Rapper Drake has ” a buzz louder than a beehive.” Over the past year, Drake has broken music and newspaper headlines. If Drake plans to sell his reckoned million copies, he will have to keep his album in the lime light. The media has already helped sustain that light by promoting Drake’s latest project: ‘Thank Me Later’
If journalism could focus as much attention on music as they do hippie rock concerts, artists may have a second shot at breaking those old Beatles records.
It will be hard for our favorite artists to break records in this recession. Who knows, bloggers may have more power than you think. Maybe you can use this tactic to promote a project on your own.. Grammy Nominee [YOUR NAME HERE]
The next class was filling in the room after the final on Thursday, and I couldn’t help wonder why we are handwriting the final exam.
The entire semester we have been doing blogs, getting assignments and grades from UB Learns while also getting e-mails about our field trips. Then I ask Professor Biehl, why was our final in class being handwritten?
Handwriting doesn't allow you to be as creative or as timely with your writing process.
I know I am not the only one who does every writing assignment on their computer. It is much easier to edit, correct, and even experiment with leads and sentence structures while using Word. I used the entire class and more to finish the final and still didn’t feel comfortable with everything that I wrote.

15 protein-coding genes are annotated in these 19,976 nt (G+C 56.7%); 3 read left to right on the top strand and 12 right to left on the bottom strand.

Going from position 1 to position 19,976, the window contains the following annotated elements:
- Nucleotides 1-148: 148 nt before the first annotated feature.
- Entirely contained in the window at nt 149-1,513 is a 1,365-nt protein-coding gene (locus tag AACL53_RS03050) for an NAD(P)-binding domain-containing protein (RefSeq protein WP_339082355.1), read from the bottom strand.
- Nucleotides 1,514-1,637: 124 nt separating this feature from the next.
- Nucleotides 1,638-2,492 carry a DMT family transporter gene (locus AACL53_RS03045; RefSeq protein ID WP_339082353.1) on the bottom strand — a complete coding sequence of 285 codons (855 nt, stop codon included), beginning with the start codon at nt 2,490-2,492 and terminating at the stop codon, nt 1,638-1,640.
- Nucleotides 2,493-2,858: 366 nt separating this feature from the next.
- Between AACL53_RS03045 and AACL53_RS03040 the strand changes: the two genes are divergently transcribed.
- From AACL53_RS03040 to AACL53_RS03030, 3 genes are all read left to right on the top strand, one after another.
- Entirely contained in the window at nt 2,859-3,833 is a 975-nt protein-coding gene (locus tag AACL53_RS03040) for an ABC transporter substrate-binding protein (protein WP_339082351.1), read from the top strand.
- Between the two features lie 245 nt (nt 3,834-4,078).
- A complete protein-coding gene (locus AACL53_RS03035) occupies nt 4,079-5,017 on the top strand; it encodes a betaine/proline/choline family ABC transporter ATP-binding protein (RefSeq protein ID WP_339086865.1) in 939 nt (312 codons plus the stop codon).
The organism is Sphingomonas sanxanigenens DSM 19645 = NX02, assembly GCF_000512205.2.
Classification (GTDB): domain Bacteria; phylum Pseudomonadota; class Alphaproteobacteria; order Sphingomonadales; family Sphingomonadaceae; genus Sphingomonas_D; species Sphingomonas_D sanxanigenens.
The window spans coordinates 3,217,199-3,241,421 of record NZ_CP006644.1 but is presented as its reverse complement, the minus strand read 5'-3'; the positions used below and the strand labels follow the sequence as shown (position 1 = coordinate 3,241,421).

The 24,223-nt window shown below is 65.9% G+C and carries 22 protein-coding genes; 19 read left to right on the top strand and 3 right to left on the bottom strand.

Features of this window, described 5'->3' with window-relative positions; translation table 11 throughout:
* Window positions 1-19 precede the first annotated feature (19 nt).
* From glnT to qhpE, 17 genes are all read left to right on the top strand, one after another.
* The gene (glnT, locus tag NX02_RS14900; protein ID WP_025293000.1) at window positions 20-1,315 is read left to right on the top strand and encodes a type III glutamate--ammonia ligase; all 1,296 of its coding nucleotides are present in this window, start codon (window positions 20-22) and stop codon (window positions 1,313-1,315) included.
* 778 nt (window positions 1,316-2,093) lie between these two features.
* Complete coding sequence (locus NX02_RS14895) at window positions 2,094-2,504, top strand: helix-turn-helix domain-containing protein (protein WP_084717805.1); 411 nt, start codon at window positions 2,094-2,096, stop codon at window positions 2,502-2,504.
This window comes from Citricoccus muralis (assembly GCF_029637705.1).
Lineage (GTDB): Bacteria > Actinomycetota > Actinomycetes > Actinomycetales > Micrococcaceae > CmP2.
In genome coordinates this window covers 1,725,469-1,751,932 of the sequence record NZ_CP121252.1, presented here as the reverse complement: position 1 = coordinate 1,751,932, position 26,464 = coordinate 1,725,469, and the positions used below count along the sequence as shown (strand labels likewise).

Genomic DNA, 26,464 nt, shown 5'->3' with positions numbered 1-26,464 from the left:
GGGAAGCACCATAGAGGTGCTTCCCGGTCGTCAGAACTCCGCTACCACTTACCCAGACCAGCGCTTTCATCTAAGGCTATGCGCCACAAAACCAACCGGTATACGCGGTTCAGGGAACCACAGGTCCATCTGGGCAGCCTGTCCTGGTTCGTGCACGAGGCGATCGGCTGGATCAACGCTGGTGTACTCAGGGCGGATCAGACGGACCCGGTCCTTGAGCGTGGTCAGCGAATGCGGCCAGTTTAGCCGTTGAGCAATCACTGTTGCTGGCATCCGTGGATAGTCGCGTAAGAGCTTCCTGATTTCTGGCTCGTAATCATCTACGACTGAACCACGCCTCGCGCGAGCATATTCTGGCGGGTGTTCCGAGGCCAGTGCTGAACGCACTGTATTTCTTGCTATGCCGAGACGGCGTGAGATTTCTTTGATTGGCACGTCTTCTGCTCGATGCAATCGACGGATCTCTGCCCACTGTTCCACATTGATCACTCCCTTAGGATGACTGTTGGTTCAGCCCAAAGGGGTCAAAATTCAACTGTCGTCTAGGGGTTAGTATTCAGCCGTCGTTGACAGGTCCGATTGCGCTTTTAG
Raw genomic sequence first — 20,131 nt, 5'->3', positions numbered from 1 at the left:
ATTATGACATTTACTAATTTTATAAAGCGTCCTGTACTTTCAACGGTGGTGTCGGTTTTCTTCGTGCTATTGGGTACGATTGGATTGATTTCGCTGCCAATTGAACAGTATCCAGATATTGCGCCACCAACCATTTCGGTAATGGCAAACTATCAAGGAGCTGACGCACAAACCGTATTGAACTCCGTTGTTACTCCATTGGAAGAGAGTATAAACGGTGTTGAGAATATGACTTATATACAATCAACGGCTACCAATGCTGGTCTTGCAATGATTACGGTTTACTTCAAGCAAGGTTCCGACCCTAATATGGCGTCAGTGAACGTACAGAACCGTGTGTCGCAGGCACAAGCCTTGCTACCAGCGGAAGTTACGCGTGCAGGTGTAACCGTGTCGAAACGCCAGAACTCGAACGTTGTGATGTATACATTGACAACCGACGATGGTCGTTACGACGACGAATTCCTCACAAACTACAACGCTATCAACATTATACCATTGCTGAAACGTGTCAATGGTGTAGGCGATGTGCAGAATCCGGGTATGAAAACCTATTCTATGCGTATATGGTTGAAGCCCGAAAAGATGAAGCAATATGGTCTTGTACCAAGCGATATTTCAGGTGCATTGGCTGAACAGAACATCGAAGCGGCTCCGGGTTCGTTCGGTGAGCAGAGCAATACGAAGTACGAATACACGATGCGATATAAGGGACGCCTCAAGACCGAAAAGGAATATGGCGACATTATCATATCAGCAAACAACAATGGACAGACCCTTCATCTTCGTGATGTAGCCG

I like to read my papers and articles about 1000 times before it is my finished piece. Probably not the best way to write with deadlines but I am a perfectionist. The first sentence I write will not be the finished one.
Please don’t take my criticism for the final as a criticism for the class as a whole (my sucking up paragraph). I felt like the blog was a great way to test new writing and ideas while the field trips added a great visual into the professional world (but sometimes a pain getting to). But the final was just a bad ending to the class’ already technical scene (although some difficulties along the way).
Even if we weren’t in a lab for the final, why couldn’t we have taken it at home? It’s not like we can cheat on an exam that is already so subjective.
Thank you for being so understanding Jodi, or maybe this is the blog I drop…
By: Heather Hale
I recently discovered something that I wish had been in existence 3 years ago when I started college. Although it may be old news to some, the Livescribe Pulse Smartpen is one of the handiest gadgets I have seen in a long while. They are marketing it towards college students and journalists in many of the reviews I have read.
A problem that I commonly have, especially in the classroom, is being able to listen to the professor and write down the corresponding notes at the same time. This pen translates the audio into text and then combines that with the notes that are written. Also included with this pen is a calculator, a fun piano game to entertain your friends, and a headphone jack so it can be used as a normal recorder too.
This could be useful for journalists as well, so that interviews don’t have to feel so much like interviews. Instead of concentrating on getting good notes the interview process can flow more like an informal conversation with the occasional jotting down of notes.
Surprisingly although it came out over a year ago, the price is still not so affordable for a pen. The cheapest version available is still being sold at $180 on their website. The pen also needs specialized paper to work correctly and the cheapest notebook for that is $8 right now.
Although I am not a journalism student, this pen seems like it would be a good investment for those that are. I am wondering if anyone has ever used one of these pens and what your experience with it was, is it worth it?